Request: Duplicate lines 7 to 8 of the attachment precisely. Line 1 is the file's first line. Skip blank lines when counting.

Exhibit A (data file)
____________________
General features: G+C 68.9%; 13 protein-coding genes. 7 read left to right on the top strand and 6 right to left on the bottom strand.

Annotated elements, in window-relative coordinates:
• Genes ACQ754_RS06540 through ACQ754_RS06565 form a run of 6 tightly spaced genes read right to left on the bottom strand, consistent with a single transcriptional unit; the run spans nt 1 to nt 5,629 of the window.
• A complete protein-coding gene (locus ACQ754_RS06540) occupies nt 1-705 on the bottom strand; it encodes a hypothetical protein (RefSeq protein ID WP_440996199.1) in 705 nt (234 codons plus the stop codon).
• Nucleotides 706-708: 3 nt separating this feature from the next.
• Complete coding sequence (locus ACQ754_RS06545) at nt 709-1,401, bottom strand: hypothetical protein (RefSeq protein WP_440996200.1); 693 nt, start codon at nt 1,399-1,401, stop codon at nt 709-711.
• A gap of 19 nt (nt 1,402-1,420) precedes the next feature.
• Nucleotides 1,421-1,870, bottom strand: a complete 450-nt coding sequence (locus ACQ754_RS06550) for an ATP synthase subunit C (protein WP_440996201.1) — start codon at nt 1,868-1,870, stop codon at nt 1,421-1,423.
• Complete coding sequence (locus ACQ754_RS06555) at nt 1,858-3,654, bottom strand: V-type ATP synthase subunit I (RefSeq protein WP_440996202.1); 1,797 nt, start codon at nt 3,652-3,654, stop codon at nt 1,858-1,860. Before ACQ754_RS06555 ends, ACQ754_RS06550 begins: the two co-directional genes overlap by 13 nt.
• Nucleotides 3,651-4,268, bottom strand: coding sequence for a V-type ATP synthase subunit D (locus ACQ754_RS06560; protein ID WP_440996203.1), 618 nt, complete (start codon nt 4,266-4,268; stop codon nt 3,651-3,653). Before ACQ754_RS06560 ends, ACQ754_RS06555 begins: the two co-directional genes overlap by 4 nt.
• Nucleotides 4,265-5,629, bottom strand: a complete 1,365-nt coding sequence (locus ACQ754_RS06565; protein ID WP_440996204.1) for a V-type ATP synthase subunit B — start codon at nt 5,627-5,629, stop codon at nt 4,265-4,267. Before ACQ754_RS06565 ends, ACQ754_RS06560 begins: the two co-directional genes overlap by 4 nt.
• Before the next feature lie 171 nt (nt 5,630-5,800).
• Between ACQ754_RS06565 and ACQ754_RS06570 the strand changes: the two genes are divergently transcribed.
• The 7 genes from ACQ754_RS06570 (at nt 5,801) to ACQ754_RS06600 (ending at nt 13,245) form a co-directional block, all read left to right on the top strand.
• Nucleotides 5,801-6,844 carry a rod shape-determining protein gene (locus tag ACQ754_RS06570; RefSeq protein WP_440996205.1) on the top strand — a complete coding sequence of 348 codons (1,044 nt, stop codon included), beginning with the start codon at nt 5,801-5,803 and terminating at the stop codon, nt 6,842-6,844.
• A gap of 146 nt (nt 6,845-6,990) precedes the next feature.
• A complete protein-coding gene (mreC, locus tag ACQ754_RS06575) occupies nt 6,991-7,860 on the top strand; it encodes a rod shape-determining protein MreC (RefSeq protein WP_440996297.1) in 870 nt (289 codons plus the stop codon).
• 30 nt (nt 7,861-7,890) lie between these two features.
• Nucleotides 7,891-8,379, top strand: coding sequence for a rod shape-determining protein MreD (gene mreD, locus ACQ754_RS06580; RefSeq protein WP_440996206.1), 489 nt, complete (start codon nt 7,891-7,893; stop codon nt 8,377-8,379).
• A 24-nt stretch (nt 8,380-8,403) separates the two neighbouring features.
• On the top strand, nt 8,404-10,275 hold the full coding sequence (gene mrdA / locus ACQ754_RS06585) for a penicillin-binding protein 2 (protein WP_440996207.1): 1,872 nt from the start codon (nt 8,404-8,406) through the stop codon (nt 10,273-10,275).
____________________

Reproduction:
• A gap of 19 nt (nt 1,402-1,420) precedes the next feature.
• Nucleotides 1,421-1,870, bottom strand: a complete 450-nt coding sequence (locus ACQ754_RS06550) for an ATP synthase subunit C (protein WP_440996201.1) — start codon at nt 1,868-1,870, stop codon at nt 1,421-1,423.